In South Africa, rugby and cricket were all-white sports and soccer was almost an all-black sport. It became a goal that basketball might be an integrated sport. Stern agreed to put together a team that he would lead to go to South Africa. The team included Lenny Wilkens and Wes Unseld as the coaches and Patrick Ewing, Dikembe Mutombo and Alonzo Mourning as the players.
Project Teamwork went there in 1993 and 1994. The South African youth were dazzled by the size of the American players, who were all great with children. They took to the game right away. The NBA built several courts in the impoverished communities of Soweto and Alexandria. The players were stunned by the living conditions. Mourning told me, "If I had seen this as a boy, I would have never complained about being poor in America."
In 2001, the NBA created its Basketball Without Borders program, which annually goes to Africa and countries in Eastern Europe and Asia. Basketball Without Borders brings together the best talent from the continent and teaches basketball skills for half of the day and life skills and community service for the other half of the day. Stern wanted NBA players to understand the power of sport to bring positive social change whether you are in the United States, Africa, Europe or Asia.
The NBA is the only American league that has an office in Africa. It is situated near Nelson Mandela Square in Johannesburg. Stern and I were among the guests invited to Mandela's inauguration. I know being there had great significance to him personally just as it did for me.
Kathy Behrens is the NBA's executive vice president for social responsibility and player programs. NBA Cares is the largest program in pro sports that gives back to communities where each team is located. Basketball Without Borders weaves the NBA's influence globally with a focus on education, youth and family development, and health and wellness. I have participated in NBA Cares programs in Orlando, Boston, New Orleans, Johannesburg and Cape Town in South Africa, and Dakar, Senegal. I have witnessed the impact up close. It is real. No other league has an executive vice president for social responsibility let alone the extensive programming run by the NBA and WNBA. The tapestry is vibrant.
Behrens told me this week: "David has always championed the idea that the NBA, in fact all sports, should use the power of its brand and the celebrity of its players to bring about positive social change. He's pushed our staff and our teams to think about the impact we could have on communities where we do business and to understand that the values of our game provide teaching moments that don't exist with other businesses. It's been an extraordinary experience to see that vision take shape with our programs and partnerships, and with Adam [Silver]'s continued leadership in this space, our work can only get stronger."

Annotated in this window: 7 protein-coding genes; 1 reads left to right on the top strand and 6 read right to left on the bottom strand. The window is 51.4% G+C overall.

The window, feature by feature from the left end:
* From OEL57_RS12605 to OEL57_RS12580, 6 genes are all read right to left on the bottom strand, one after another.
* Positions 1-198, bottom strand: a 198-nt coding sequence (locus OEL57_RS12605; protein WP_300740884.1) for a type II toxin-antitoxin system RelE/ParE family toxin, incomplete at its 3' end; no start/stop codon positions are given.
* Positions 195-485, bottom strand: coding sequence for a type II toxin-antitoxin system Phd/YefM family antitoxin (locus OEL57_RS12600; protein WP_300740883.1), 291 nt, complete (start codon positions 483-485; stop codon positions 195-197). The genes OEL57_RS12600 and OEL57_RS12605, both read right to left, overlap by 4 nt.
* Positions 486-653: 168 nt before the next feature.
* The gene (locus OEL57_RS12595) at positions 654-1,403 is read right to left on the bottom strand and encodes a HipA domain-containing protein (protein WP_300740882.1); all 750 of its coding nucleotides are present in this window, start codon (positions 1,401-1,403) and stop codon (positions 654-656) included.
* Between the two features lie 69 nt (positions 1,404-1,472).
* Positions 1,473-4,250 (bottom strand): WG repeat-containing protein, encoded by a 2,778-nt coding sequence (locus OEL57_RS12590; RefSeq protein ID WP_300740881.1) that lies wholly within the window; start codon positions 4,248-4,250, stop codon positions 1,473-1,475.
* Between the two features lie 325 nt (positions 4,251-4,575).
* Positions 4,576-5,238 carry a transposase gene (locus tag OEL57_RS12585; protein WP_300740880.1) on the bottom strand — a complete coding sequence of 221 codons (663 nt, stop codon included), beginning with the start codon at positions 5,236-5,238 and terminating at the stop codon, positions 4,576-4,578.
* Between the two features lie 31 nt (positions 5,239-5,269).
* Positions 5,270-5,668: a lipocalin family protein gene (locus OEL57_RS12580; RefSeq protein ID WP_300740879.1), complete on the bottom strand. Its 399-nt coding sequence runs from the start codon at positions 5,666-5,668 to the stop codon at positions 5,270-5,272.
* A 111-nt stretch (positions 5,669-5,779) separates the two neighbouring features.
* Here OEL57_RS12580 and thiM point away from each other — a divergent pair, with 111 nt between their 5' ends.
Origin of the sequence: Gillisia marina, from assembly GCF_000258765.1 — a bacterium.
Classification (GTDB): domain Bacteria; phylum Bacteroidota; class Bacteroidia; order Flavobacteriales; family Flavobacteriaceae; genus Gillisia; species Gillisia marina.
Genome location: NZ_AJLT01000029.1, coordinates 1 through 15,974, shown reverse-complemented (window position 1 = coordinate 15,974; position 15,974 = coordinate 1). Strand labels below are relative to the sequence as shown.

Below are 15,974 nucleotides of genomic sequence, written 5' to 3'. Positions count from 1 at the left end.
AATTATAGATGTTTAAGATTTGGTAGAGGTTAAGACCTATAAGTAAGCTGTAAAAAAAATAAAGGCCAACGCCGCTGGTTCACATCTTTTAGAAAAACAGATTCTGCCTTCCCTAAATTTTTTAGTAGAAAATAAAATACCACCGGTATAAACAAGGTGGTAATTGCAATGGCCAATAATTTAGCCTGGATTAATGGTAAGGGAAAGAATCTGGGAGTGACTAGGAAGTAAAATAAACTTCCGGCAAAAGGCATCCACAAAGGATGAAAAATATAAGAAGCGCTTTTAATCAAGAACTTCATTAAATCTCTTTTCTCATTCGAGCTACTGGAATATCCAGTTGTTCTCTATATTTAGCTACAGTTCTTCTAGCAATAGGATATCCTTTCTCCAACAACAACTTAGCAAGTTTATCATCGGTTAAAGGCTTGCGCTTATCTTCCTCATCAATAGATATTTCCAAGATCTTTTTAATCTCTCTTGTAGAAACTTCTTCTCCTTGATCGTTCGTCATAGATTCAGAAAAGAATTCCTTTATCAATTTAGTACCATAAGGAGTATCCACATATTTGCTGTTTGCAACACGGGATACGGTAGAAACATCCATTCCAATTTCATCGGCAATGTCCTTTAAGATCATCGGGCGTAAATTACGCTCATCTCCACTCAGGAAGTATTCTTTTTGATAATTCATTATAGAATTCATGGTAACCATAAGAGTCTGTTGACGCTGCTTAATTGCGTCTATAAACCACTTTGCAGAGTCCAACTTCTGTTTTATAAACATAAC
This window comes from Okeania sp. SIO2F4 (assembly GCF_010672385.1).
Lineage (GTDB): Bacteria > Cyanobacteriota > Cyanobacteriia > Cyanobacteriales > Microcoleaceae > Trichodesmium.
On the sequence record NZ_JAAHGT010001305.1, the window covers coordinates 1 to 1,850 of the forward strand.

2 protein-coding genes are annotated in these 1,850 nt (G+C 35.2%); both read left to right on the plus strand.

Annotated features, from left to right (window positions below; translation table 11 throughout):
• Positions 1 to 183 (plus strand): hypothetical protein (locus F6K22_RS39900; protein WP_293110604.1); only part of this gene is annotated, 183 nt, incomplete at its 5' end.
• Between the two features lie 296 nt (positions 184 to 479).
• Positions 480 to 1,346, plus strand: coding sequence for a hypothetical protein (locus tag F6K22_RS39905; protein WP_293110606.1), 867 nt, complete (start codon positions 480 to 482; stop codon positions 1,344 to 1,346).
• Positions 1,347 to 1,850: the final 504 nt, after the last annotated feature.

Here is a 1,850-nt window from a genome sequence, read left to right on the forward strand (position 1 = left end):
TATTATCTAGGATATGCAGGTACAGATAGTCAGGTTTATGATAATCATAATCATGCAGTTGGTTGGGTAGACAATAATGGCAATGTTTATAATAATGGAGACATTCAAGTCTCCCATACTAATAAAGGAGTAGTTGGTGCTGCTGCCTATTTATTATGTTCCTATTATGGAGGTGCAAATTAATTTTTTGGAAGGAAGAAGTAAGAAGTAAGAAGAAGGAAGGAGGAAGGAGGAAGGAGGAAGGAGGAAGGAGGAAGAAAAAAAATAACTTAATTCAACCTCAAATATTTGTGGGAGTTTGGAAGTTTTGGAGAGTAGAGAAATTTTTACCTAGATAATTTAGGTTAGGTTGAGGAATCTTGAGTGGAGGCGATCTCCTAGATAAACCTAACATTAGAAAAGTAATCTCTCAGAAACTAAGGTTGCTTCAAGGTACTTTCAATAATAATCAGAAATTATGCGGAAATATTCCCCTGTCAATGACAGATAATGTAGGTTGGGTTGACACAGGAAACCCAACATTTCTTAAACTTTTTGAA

The threads of Stern's influence continued to grow and support other efforts. After his playing career ended, Mutombo became the NBA's global ambassador in 2009. No other league has a global ambassador.
I recently went to South Africa for the funeral of Mandela. I chose to view the funeral from the youth center in Kliptown in Soweto where hundreds of children are served by the facility created by the NBA. It is an oasis in one of the poorest towns in South Africa where running sewage dribbles through the streets lined with shanties. I went there partially to see the legacy of the NBA's gift of the youth center, which I had first visited in 2008 with Basketball Without Borders. Six years later, it is thriving as the lifeline for the 200-plus young people who otherwise would have no hope for any kind of meaningful future.
There cannot be anyone involved in big-time sports who does not know something about Stern's life work. But I think that an ultimate test of his legacy is that 11-year-old girls in Kliptown not only know his name but also are grateful for what he contributed to their lives. I know I am grateful for what he contributed to my life's work of trying to use the power of sport to make this a better, more equitable and more inclusive world.